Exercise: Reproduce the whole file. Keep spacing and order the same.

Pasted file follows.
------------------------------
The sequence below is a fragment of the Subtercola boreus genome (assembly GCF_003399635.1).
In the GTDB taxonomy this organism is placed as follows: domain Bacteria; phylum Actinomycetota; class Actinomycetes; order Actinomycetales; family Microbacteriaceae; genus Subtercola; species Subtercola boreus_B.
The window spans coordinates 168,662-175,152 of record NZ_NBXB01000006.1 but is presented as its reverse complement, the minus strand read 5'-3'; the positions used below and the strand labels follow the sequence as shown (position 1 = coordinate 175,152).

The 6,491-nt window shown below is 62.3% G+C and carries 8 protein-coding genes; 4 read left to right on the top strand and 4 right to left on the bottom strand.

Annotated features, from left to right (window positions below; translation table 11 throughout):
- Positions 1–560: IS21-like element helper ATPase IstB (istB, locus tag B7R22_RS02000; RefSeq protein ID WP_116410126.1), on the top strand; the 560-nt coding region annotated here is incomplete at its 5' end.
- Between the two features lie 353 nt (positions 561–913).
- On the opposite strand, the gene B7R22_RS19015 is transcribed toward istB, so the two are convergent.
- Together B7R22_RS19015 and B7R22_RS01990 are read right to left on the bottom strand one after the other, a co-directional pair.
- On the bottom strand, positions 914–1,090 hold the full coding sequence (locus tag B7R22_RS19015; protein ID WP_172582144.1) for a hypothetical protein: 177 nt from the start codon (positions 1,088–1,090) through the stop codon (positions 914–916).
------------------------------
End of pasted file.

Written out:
The sequence below is a fragment of the Subtercola boreus genome (assembly GCF_003399635.1).
In the GTDB taxonomy this organism is placed as follows: domain Bacteria; phylum Actinomycetota; class Actinomycetes; order Actinomycetales; family Microbacteriaceae; genus Subtercola; species Subtercola boreus_B.
The window spans coordinates 168,662-175,152 of record NZ_NBXB01000006.1 but is presented as its reverse complement, the minus strand read 5'-3'; the positions used below and the strand labels follow the sequence as shown (position 1 = coordinate 175,152).

The 6,491-nt window shown below is 62.3% G+C and carries 8 protein-coding genes; 4 read left to right on the top strand and 4 right to left on the bottom strand.

Annotated features, from left to right (window positions below; translation table 11 throughout):
- Positions 1–560: IS21-like element helper ATPase IstB (istB, locus tag B7R22_RS02000; RefSeq protein ID WP_116410126.1), on the top strand; the 560-nt coding region annotated here is incomplete at its 5' end.
- Between the two features lie 353 nt (positions 561–913).
- On the opposite strand, the gene B7R22_RS19015 is transcribed toward istB, so the two are convergent.
- Together B7R22_RS19015 and B7R22_RS01990 are read right to left on the bottom strand one after the other, a co-directional pair.
- On the bottom strand, positions 914–1,090 hold the full coding sequence (locus tag B7R22_RS19015; protein ID WP_172582144.1) for a hypothetical protein: 177 nt from the start codon (positions 1,088–1,090) through the stop codon (positions 914–916).